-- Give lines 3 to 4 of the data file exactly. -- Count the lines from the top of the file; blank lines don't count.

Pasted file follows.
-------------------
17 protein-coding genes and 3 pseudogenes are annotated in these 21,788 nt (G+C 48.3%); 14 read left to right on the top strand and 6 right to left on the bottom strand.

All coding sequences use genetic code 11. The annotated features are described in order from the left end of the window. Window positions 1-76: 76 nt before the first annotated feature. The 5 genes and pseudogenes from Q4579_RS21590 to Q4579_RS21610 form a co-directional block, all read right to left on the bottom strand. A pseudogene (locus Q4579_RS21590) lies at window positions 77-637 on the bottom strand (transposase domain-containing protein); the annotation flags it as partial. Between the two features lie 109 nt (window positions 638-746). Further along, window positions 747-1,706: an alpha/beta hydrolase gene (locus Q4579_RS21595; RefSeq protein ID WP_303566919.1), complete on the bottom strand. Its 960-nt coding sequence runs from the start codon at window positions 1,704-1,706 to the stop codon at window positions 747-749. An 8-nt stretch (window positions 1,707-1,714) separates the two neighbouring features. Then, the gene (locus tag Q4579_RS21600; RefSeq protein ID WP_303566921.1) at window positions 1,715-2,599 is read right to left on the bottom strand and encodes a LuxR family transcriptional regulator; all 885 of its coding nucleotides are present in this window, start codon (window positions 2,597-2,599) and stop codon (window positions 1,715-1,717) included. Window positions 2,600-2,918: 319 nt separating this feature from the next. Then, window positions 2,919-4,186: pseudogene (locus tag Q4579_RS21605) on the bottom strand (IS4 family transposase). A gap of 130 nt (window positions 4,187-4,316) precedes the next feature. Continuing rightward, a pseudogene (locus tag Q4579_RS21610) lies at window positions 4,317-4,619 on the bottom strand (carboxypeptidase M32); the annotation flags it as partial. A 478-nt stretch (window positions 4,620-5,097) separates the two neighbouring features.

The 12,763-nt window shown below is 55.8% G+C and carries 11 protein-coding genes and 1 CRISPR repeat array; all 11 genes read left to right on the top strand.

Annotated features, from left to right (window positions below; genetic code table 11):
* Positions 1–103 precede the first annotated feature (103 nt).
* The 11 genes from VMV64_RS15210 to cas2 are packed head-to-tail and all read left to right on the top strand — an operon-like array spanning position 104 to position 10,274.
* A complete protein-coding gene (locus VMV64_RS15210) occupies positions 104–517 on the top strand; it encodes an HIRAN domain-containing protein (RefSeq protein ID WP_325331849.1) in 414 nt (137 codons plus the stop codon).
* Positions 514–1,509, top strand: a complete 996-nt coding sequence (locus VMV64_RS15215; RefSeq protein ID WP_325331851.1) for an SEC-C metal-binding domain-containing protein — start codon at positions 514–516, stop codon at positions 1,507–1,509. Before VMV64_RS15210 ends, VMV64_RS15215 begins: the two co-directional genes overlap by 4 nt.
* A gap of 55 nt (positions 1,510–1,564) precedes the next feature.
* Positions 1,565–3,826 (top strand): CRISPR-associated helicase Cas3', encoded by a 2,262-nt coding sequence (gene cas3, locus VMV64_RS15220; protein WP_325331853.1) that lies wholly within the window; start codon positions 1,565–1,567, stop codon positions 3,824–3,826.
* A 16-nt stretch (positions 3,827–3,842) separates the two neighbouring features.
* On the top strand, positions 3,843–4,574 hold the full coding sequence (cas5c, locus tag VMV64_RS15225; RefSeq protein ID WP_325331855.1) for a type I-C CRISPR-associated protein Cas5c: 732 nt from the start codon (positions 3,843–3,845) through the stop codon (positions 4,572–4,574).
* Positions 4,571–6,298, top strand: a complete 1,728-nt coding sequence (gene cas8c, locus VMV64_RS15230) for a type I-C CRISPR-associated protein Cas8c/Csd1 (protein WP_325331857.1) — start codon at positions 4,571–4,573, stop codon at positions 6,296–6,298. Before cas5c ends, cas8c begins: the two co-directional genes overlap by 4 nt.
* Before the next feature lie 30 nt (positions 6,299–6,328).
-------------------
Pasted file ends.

The 12,763-nt window shown below is 55.8% G+C and carries 11 protein-coding genes and 1 CRISPR repeat array; all 11 genes read left to right on the top strand.

Annotated features, from left to right (window positions below; genetic code table 11):